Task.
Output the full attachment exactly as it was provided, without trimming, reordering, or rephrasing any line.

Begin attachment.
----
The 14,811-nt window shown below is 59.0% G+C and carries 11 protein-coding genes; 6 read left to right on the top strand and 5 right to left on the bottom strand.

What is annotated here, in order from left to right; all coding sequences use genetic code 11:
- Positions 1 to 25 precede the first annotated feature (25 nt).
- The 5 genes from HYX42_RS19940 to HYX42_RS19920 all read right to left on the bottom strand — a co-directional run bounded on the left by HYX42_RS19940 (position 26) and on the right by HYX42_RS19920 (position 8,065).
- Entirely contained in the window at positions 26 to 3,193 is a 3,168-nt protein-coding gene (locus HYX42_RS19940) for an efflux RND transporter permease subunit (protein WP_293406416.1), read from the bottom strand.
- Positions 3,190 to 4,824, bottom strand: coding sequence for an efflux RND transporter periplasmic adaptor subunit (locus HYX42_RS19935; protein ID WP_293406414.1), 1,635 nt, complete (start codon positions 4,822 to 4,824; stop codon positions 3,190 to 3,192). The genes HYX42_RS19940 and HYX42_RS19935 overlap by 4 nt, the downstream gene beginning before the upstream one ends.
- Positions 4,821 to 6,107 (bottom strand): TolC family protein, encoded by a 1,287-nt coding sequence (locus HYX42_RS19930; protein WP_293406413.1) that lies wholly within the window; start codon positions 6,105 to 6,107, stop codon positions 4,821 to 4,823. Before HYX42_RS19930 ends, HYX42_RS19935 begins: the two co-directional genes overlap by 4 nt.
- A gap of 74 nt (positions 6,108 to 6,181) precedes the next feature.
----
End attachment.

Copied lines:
The 14,811-nt window shown below is 59.0% G+C and carries 11 protein-coding genes; 6 read left to right on the top strand and 5 right to left on the bottom strand.

What is annotated here, in order from left to right; all coding sequences use genetic code 11:
- Positions 1 to 25 precede the first annotated feature (25 nt).
- The 5 genes from HYX42_RS19940 to HYX42_RS19920 all read right to left on the bottom strand — a co-directional run bounded on the left by HYX42_RS19940 (position 26) and on the right by HYX42_RS19920 (position 8,065).
- Entirely contained in the window at positions 26 to 3,193 is a 3,168-nt protein-coding gene (locus HYX42_RS19940) for an efflux RND transporter permease subunit (protein WP_293406416.1), read from the bottom strand.
- Positions 3,190 to 4,824, bottom strand: coding sequence for an efflux RND transporter periplasmic adaptor subunit (locus HYX42_RS19935; protein ID WP_293406414.1), 1,635 nt, complete (start codon positions 4,822 to 4,824; stop codon positions 3,190 to 3,192). The genes HYX42_RS19940 and HYX42_RS19935 overlap by 4 nt, the downstream gene beginning before the upstream one ends.
- Positions 4,821 to 6,107 (bottom strand): TolC family protein, encoded by a 1,287-nt coding sequence (locus HYX42_RS19930; protein WP_293406413.1) that lies wholly within the window; start codon positions 6,105 to 6,107, stop codon positions 4,821 to 4,823. Before HYX42_RS19930 ends, HYX42_RS19935 begins: the two co-directional genes overlap by 4 nt.
- A gap of 74 nt (positions 6,108 to 6,181) precedes the next feature.